Grapevine: The Sneh initiative

Deputy Defense Minister Ephraim Sneh was visiting Washington when he caught sight of the Saudi ambassador to the US.

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March 13, 2007 18:33
Grapevine: The Sneh initiative

grapes 88. (photo credit: )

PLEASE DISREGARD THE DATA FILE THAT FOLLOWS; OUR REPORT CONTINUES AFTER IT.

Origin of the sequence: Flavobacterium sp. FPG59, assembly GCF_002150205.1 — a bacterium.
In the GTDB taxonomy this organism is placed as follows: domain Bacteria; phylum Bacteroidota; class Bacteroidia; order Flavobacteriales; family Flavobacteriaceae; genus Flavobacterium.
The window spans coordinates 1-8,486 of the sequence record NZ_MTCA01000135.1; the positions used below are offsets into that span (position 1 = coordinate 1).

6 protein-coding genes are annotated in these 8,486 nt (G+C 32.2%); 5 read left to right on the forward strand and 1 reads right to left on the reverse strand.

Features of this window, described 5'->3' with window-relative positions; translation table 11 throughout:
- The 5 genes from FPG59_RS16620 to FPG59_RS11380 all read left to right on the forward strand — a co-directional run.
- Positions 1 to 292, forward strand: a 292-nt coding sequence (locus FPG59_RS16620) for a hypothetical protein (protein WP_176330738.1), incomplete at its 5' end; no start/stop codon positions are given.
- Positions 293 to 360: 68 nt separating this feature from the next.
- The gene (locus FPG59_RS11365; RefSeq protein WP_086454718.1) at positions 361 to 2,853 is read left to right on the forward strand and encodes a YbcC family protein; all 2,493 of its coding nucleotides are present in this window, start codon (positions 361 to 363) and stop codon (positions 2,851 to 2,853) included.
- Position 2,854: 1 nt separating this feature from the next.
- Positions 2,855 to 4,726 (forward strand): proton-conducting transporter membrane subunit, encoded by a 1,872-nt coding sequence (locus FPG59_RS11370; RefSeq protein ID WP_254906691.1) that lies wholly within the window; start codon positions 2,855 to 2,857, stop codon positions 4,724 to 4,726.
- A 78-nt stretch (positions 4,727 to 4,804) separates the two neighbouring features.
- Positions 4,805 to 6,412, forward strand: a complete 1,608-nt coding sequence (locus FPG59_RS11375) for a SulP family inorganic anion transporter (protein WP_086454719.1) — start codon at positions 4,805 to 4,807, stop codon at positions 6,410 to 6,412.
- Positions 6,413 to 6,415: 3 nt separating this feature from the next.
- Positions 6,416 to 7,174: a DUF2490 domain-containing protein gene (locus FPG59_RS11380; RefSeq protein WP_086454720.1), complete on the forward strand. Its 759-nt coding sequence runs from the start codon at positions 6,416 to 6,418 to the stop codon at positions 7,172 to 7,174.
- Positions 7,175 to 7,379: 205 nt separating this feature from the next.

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DEPUTY DEFENSE Minister Ephraim Sneh, who has been in Washington for the past week - primarily to address the annual AIPAC convention - was visiting the State Department when he caught sight of Saudi Ambassador to the United States Adel al-Jubeir. Last month Jubeir presented his credentials to President George W. Bush following the abrupt resignation last December of Prince Turki al-Faisal, who had been widely regarded as one of the most talented and successful diplomats in Washington. According to a report filed by Yaron Deckel, the Israel Broadcasting Authority's man in Washington, Sneh, taking the initiative, approached Jubeir, introduced himself and told him that this was the first time that he had seen him in the flesh and not on a television screen. "It won't be the last," said Jubeir, as he shook hands with Sneh. "We have many problems to solve together." Jubeir is only the third Saudi Arabian ambassador to the US in 24 years, but he is no stranger to the United States, having studied at the University of Texas before gaining his master's degree in international relations at Georgetown University in Washington. In 1986, Prince Bandar bin Sultan, who was then the Saudi ambassador, and who remained in the post for 22 years, appointed Jubeir as his assistant for Congressional affairs. Jubeir was subsequently a member of the Saudi Arabian delegation to the UN General Assembly and a visiting Diplomatic Fellow at the Council on Foreign Relations. In 2000 he was transferred to Riyadh to serve as adviser to Crown Prince Abdullah, and when the prince became king, Jubeir stayed on as adviser to the monarch but was promoted to the rank of minister. THE INVITATION started with the words "Ruth Dayan, 90 years young." Indeed, Ruth Dayan is not your typical nonagenarian. She's still running around from one end of the country to the other encouraging artisans to continue with their traditional handcrafts, guiding young Beduin women towards educational opportunities and continuing the dialogue between Israeli and Palestinian moderates. Aside from that she is frequently called upon as a speaker and is equally articulate in Hebrew and English. She drives her own car, has a phenomenal memory and a marvelous collection of anecdotes. The birthday brunch arranged by her family and friends was held in the charming Jaffa seaside home of Meir and Edith Rosenfeld. The hostess is one of the daughters of the late, famous and fabulously wealthy businessman Shoul Eisenberg, who played a major role in the establishment of diplomatic relations between Israel and China. In deference to Ruth Dayan's long-standing and close connections with the Beduin communities, the event carried a certain Beduin ambience. The stairway was decorated with a colorful long strip of Beduin fabric, and on the outer terrace, two Beduin men sat on multi-colored Beduin rugs which had been woven by Beduin women. As always, Dayan radiated warmth, and looked almost regal with her elegantly coiffed white hair standing out in its full glory against her aubergine velvet dress adorned with a gold chain and a long strand of pearls. Although Edith Rosenfeld was the hostess, guests were greeted primarily by Tel Aviv city councilor and former Labor MK Yael Dayan, the daughter of the guest of honor. Among the guests were Reuma Weizman, widow of Israel's seventh president, who is Dayan's younger sister, former Meretz leader Yossi Sarid and his wife, Dorit, who happen to share grandchildren with Yael Dayan, vice premier Shimon Peres, who left his suit at home and came casually attired, Meretz-Yahad leader and one-time Peres prot g Yossi Beilin, writer Jonathan Geffen, his ex-wife, Nurit, and their daughter Shira Geffen, who are closely related to the Dayans, former Tel Aviv mayor Shlomo Lahat and his wife, Ziva, writer Meir Shalev, television personality Yaron London and his wife, Nira, actress Rivka Michaeli, journalist and peace activist Uri Avnery, former politician and diplomat Lova Eliav, Esther Rubin, who never misses a good party, former fashion model Batya Dissenchik, who was one of the leading models for Maskit - the famous handcrafts store founded by Ruth Dayan to help newly arrived immigrants from Yemen, Morocco and elsewhere to derive an income by selling their exotic jewelry, woven items and embroideries - and Nurit Bat Yaar, the long-time doyenne of Israel's fashion writers, who also modeled for Maskit before she became the nation's fashion arbiter. Bat Yaar, who has written extensively about Dayan, came with her husband, Dr. Remy Soriano. A milestone birthday for someone who's 90 years young cannot go without speeches - and there were quite a few, but all delivered and taken in good spirit. On such occasions, said Yael Dayan, it's customary to wish the person being honored to have nahat (satisfaction) from their children. Speaking on her own behalf as well as on behalf of her brothers Assi and Udi, Yael Dayan turned to her mother and said: "With all the problems and difficulties you went through, I don't know if we gave you nahat, but we certainly have nahat from you." To which Ruth Dayan, like any good Jewish mother, responded that she was proud of all her children. IT HAS long been a custom among Hadassah members in the United States to make their menfolk associate members. The idea had not caught on in Hadassah-Israel till this week when Inga David, the treasurer of the Vered Hasharon chapter, decided that buying another sweater for her significant other, Henry Banks, was not exactly the way in which she wanted to celebrate his 80th birthday. She wanted to do something just a little more meaningful. So she contacted Phyllis Levinson, the former president and current treasurer of Hadassah-Israel to inquire if she could make Banks a Hadassah Associate. Levinson told her that not only would Hadassah-Israel make him an associate but that he would be the founding member of Hadassah-Israel Associates. A festive event was held to mark the occasion, with Banks saying that he now understands how women must feel when they are surrounded by 50 men, but added that he was proud to be part of an organization whose activities range from stem-cell research to conferences on the environment, to providing support for those affected by the war in Lebanon - and then some. Vered Hasharon President Sheila Brody said that she now feels free to call on Banks, who has long been a supporter of Hadassah activities even without the title of Associate Member. Long-time Hadassah-Israel member Evelyn Wollman said that she was signing up her husband. Moneys raised by Hadassah-Israel Associates will go into a special fund and will be distributed to one of the Hadassah-Israel projects. THE FIRST meeting of the international board of the Davidoff Cancer Center at The Rabin Medical Center-Beilinson Campus, Petah Tikva, brought together a group of world-renowned cancer experts, whose combined research and know-how will do much to relieve the suffering and anxiety of Israeli cancer patients and their families. The center, which has been designed with aesthetics in mind, consolidates all its departments and its services under one roof, making it much more comfortable for patients who are moving from one treatment to another. Alberto and Paul Davidoff represented the Davidoff family. Other participants included experts from internationally renowned cancer facilities. Among them were Prof. Zvi Fuchs and Prof. Clifton Ling from Memorial Sloane Kettering Cancer Center in New York; Prof. Lawrence Shulman and Prof. Jay Harris from Dana Farber Cancer Institute in Boston; and Prof. Nancy Lee Harris from Harvard Medical School and Massachusetts General Hospital, also in Boston; Rabin Medical Center CEO Dr. Eyran Halpern; associate director of RMC Dr. Moti Lifshitz; head of oncology at the Davidoff Center, Prof. Aaron Sulkes; and Head of Hemato-Oncology Prof. Ofer Shpilberg. Also present at this significant inaugural international board meeting was Yoram Petruschka, chairman, Friends of Davidoff Center. AT GATHERINGS of Jews and Arabs engaged in dialogue aimed at fostering peace, the Jews are usually in the majority. But at the Peace x Peace International Women's Day event in Jerusalem, the Arab women were not only in the majority but came on time. Most were from Shuafat, the Palestinian village in the northeast of Jerusalem. Those who live within the Palestinian Authority were not able to get past the checkpoints and were therefore reluctantly absent. The occasion was used to present Peace x Peace Certificates of Achievement to lawyer Tali Shachar, who is the executive director of the Israel Women's Network, and to Jihad Abu Zneid, a member of the Palestinian Legislative Council and director of the Shuafat refugee camp group of the Union of Women's Committees in Jerusalem. For some of the women, it was their first encounter with Jewish women. Men, they said, had failed to achieve peace, but they were reasonably confident that women, because of their commonalities that transcend race, religion and politics, could succeed. Abu Zneid was unable to attend and her certificate was accepted by Nawal Shtay of the Shuafat Women's Center. LATER THAT evening, WIZO Jerusalem hosted a much larger International Women's Day affair at Binyanei Ha'uma which has become the temporary home of the Jerusalem Cinematheque, whose founder and director Lia Van Leer was there in a dual capacity. The event included the screening of Miss Potter, a delightful film about Beatrix Potter, the best-selling British author of children's books, most notably Peter Rabbit" so Van Leer was there to ensure that everything went right with the film. She was also there as a past honoree of WIZO along with other past honorees Ruth Cheshin, Etya Simcha and Michal Smoira Cohn. This year's honorees were retired Supreme Court justice Dalia Dorner and educator Anna Goren. Moderator Judy Shalom Nir Mozes kept referring to Jerusalem City Council opposition leader Nir Barkat as Bareket. She apologized each time that she was corrected, and after the third time smiled and said: "I can't help it, I'm from Ramat Gan." (Bareket means emerald in Hebrew and the Precious Stones Exchange is in Ramat Gan, within 10 minutes' walk of JSNM's home.) WHEN SHE went to see a performance by charismatic, multilingual and highly talented Yung Yidish founder Mendy Cahan, Renee Becker, one of the three chairpersons of Emunah Jerusalem was so entranced that she decided to have a fund-raiser in the Yung Yidish headquarters located in a basement in the capital's Romema neighborhood. For some of the more senior members of the audience, the journey along the uneven path coupled with the hazardous staircase was little short of a nightmare, but all was forgotten as soon as Cahan got on stage. They lapped up every word, sang along with him, and said that they would happily come again. HIS ELEVATOR ride last Thursday in a Tel Aviv high-rise office building was not much fun for Industry, Trade and Labor Minister Eli Yishai. It was far from a regular ride for Yishai, his bodyguard and several Shas MKs and their parliamentary aides. Due to a malfunction, the elevator fell three stories, and its occupants were trapped for 45 minutes before they were rescued - and one of the MKs actually fainted. There was a certain irony in the fact that among the things for which Yishai's office is responsible is the security and regular inspections of elevators. To make matters worse there was some confusion as to who should perform the rescue operation and how it should be performed - a time-wasting argument, which only served to raise Yishai's hackles. Fortunately, no one was injured, but that may have been because they all knew how to pray. HE DIDN'T attend the surprise 50th birthday celebration for his suspended bureau chief Shula Zaken, who is suspected of corrupt activities, but Prime Minister Ehud Olmert did send a videotaped message, and the following day arrived at her home with a large bunch of flowers, and didn't leave until he'd finished a bowl of her famed kubbe soup. IT'S NOT every day that a bar mitzva boy gets his present three weeks in advance of his transition to manhood. But then Raz Rotman, who will celebrate his bar mitzva at the end of this month, is not your usual bar mitzva boy. A gifted child who lost his mobility six years ago in a traffic collision in which his sister Eden was killed, Raz is not only paralyzed, but is also attached to a respirator and has two caregivers with him all the time. He needs constant treatment - even at school. Yet despite his handicap, or rather because of it, Raz is an ardent campaigner for road safety. He is the living symbol of Chaim Bederech's Kol Hayeladim (Children's Voices) campaign in which children express their concerns, fears and opinions about what happens on the roads. Last year, he organized the project at his school. As it happens, Raz's bar mitzva coincided with that of Chaim Bederech, which held a small but festive celebration and presented him with a laptop so that he could do his school work more comfortably and efficiently. Raz also received an album filled with bar mitzvah greetings from youngsters in Israel and abroad. Among the celebrities who added greetings were actor Gur Alfi, a great supporter of Chaim Baderech, and children's author Zohar Aviv, who presented Raz with a book inspired by the Kfar Yona school bus crash in which three children were killed and more than 50 injured.